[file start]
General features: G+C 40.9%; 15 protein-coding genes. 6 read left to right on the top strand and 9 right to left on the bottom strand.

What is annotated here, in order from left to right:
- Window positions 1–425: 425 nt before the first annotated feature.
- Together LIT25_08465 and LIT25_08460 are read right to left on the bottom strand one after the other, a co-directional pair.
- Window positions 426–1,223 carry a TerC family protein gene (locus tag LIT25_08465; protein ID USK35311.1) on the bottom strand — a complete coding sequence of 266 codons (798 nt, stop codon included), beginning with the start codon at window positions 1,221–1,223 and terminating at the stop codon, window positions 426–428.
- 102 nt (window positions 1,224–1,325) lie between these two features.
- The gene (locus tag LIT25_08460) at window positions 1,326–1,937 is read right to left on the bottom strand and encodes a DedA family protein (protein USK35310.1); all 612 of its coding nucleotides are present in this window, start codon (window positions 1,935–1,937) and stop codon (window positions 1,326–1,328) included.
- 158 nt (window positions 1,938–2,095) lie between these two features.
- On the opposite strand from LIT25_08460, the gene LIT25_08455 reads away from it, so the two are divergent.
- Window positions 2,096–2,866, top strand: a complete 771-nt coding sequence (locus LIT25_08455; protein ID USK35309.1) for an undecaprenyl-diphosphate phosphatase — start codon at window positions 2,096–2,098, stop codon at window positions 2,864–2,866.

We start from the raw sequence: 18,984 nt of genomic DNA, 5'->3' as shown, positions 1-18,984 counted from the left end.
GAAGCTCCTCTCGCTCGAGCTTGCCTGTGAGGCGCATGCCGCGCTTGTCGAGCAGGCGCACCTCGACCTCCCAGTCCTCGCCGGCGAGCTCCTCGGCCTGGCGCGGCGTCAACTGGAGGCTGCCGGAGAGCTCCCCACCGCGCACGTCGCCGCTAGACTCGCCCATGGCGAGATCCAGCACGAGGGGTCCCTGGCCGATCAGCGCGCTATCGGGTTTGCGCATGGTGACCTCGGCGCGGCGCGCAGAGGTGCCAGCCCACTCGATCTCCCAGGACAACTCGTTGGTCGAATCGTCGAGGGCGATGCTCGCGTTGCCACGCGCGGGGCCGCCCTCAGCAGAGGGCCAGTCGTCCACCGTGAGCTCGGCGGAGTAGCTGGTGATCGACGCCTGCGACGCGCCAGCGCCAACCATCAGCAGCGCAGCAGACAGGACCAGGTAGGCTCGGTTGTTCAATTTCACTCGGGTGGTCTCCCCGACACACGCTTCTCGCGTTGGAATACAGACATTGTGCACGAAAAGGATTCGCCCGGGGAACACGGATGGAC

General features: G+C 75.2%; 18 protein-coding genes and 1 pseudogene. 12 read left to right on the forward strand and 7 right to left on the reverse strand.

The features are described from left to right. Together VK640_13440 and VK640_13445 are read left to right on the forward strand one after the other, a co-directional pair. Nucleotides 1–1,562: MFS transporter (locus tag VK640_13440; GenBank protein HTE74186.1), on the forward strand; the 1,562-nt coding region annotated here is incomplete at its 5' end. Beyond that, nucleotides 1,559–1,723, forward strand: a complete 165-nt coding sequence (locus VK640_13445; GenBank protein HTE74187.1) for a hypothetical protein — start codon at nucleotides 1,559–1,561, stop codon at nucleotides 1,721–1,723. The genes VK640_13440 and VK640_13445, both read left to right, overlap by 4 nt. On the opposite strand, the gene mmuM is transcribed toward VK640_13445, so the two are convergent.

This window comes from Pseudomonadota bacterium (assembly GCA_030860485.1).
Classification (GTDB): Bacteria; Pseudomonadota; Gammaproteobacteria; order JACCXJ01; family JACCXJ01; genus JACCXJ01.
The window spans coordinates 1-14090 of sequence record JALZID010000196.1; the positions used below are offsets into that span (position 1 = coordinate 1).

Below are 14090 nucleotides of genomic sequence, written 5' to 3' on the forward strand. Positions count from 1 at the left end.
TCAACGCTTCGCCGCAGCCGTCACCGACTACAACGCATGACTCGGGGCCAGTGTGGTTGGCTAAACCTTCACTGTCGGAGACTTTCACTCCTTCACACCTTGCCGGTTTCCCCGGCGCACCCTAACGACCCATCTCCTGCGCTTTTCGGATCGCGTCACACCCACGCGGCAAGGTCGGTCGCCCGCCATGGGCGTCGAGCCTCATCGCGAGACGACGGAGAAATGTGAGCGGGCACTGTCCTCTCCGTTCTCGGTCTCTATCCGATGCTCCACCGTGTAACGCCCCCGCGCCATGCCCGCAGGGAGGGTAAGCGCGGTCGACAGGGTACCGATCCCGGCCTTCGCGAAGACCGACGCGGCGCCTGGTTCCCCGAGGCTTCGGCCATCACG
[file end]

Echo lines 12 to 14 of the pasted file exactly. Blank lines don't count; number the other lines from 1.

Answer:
GAAGCTCCTCTCGCTCGAGCTTGCCTGTGAGGCGCATGCCGCGCTTGTCGAGCAGGCGCACCTCGACCTCCCAGTCCTCGCCGGCGAGCTCCTCGGCCTGGCGCGGCGTCAACTGGAGGCTGCCGGAGAGCTCCCCACCGCGCACGTCGCCGCTAGACTCGCCCATGGCGAGATCCAGCACGAGGGGTCCCTGGCCGATCAGCGCGCTATCGGGTTTGCGCATGGTGACCTCGGCGCGGCGCGCAGAGGTGCCAGCCCACTCGATCTCCCAGGACAACTCGTTGGTCGAATCGTCGAGGGCGATGCTCGCGTTGCCACGCGCGGGGCCGCCCTCAGCAGAGGGCCAGTCGTCCACCGTGAGCTCGGCGGAGTAGCTGGTGATCGACGCCTGCGACGCGCCAGCGCCAACCATCAGCAGCGCAGCAGACAGGACCAGGTAGGCTCGGTTGTTCAATTTCACTCGGGTGGTCTCCCCGACACACGCTTCTCGCGTTGGAATACAGACATTGTGCACGAAAAGGATTCGCCCGGGGAACACGGATGGAC

General features: G+C 75.2%; 18 protein-coding genes and 1 pseudogene. 12 read left to right on the forward strand and 7 right to left on the reverse strand.

The features are described from left to right. Together VK640_13440 and VK640_13445 are read left to right on the forward strand one after the other, a co-directional pair. Nucleotides 1–1,562: MFS transporter (locus tag VK640_13440; GenBank protein HTE74186.1), on the forward strand; the 1,562-nt coding region annotated here is incomplete at its 5' end. Beyond that, nucleotides 1,559–1,723, forward strand: a complete 165-nt coding sequence (locus VK640_13445; GenBank protein HTE74187.1) for a hypothetical protein — start codon at nucleotides 1,559–1,561, stop codon at nucleotides 1,721–1,723. The genes VK640_13440 and VK640_13445, both read left to right, overlap by 4 nt. On the opposite strand, the gene mmuM is transcribed toward VK640_13445, so the two are convergent.